Bruzzone disappears and returns with boiled potato gnocchi, which he transfers directly into the mortar, mixes with the sauce, and spoons onto our plates. The gnocchi is tender, and the pesto, though vibrant and herbaceous, has a punch of garlic and salt. All of its elements are elegantly balanced.

Bruzzone’s osteria is the type of place that Genoa’s traditionalists hold dear. True pesto is a point of pride—don’t even get people like Sergio started on the multinational corporations that sell inferior products under the name pesto genovese. In 1992, a group of local businessmen created the Order of the Pesto Brotherhood, whose cavalieri teach and promote authentic pesto and give their stamp of approval to places like Osteria Baccicin du Caru. To the same end, the region of Liguria sought—and recently won—D.O.P. status (Denominazione di Origine Protetta) for Genoese basil, which means it’s the only product that legally can bear that name. And purists argue that authentic pesto genovese must be made with this D.O.P. basil.

Ironically, though, records show that in the past, pesto was sometimes made with substitutions like parsley and marjoram, even butter, in Liguria. People in the mountains added cream from their cows; in certain coastal towns pesto contained (and still does) a bit of tangy local fresh cheese called prescinseua. And while many people today prefer and can afford Parmigiano’s delicate flavor, the grandmothers usually used salty pecorino in their pesto because the cheese that came on boats from Sardinia was far more accessible and cheaper than that which came across mountain roads from Parma. Similarly, local walnuts were common instead of pignoli from Pisa, which became the norm after the second World War, when more people could afford to put pricier ingredients in their pesto. Before that, Sergio says, “People used what they had.”

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Photo: Penny De Los Santos

The next day, Sergio offers to show me how to make the typical pastas that go with pesto. He drives me an hour north of Genoa to the mountain village of Montoggio where his 82-year-old mother, Enrichetta, is cracking eggs and dropping the yolks into the cratered mountain of flour on her pasta board. A professional cook since the age of 12, she moves with power, and within minutes she is kneading dough and transforming it into a thin sheet of pasta with a rolling pin.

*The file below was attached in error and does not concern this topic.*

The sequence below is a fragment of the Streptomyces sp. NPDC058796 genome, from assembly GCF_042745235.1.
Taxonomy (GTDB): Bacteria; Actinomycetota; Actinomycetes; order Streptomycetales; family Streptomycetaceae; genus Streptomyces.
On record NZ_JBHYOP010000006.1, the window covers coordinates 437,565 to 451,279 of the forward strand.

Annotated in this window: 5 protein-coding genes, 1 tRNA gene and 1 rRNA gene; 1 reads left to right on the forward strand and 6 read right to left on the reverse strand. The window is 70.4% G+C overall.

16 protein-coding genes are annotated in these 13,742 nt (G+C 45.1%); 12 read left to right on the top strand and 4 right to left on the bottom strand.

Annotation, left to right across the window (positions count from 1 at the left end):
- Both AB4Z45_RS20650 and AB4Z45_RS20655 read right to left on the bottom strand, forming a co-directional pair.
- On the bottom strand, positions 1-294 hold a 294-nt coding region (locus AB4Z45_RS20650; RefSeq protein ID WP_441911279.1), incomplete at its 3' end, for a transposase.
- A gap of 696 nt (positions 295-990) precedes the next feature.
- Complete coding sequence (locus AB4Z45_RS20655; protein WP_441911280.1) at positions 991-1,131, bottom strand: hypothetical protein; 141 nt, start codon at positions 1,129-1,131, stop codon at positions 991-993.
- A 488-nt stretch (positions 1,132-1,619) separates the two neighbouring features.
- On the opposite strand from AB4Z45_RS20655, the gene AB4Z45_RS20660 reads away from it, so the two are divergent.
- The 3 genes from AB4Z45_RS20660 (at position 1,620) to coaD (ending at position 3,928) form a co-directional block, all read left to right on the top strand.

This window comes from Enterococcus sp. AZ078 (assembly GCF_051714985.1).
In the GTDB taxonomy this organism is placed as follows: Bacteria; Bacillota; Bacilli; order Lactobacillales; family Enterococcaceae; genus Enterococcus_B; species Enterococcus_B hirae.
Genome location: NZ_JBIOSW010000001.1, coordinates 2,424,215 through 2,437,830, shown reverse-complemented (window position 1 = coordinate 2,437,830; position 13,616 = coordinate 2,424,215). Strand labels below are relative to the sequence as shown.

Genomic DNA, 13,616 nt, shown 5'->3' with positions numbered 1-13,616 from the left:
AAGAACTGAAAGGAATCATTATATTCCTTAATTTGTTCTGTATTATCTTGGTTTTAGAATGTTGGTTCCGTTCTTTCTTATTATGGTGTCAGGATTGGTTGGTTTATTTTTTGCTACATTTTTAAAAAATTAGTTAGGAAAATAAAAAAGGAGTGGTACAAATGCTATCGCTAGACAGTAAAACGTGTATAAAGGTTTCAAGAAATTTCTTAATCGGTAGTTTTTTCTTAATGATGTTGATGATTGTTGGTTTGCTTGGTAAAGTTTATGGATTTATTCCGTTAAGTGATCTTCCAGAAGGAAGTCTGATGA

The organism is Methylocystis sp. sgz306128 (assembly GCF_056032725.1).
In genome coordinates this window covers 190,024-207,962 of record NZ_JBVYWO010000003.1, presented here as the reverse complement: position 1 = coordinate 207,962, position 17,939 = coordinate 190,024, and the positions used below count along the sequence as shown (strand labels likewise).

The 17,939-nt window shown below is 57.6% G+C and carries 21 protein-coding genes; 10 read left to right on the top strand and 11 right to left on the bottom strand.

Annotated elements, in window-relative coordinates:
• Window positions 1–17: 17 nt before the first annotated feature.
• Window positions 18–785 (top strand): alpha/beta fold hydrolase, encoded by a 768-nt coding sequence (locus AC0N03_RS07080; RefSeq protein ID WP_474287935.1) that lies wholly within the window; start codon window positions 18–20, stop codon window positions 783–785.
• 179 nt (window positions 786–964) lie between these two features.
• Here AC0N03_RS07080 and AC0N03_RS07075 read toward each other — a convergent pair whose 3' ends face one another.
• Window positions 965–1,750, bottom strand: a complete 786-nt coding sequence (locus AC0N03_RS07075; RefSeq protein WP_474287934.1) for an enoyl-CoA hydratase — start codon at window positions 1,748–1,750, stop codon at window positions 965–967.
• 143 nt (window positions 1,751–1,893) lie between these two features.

Enrichetta cuts half the dough into squares for lasagne, the rest into ribbons, for tagliatelle. Sergio makes gnocchi by mashing steaming hot potatos through a ricer and mixing in flour and egg; together, we roll the dough into long cylinders and slice off thumbnail-size pieces.

Because pesto has been a way of life for Sergio since he was a child, he has no nostalgia. That’s why when I ask, “Is there really a difference between the mortar and the blender?” I know I am baiting him. His answer: “I’d rather have pesto made by a good cook in a blender than pesto made by a bad cook in a mortar.” Then he adds, “You don’t still wash your clothes in a river, do you?”

First we make pesto in a mortar, using Lilli’s basil. Enrichetta insists that garlic goes in after the rest of the ingredients, to prevent bitterness. Handing me the pestle, she tells me to pound toward the center and rotate the mortar clockwise as I go. Before long, and with not a little bit of muscle, the leaves and cheese and nuts and garlic magically transform into a verdant cream.For the next batch, the same ingredients go into the blender, which Enrichetta plays like an instrument, repeatedly stopping it to press down the contents with a spatula. The result is smooth if not quite as luxurious and creamy as the traditional method. Still, I have to admit the blender version is exceptionally good.

As we sit to eat, Enrichetta’s pestos strike me as every bit as perfect as Gianni Bruzzone’s. But they are different—silkier. I am not quite sure why, but I know now that each and every pesto is unique. Each one is an expression of its maker. I have deciphered Sergio’s riddle. Pesto is indeed the way a person makes pesto.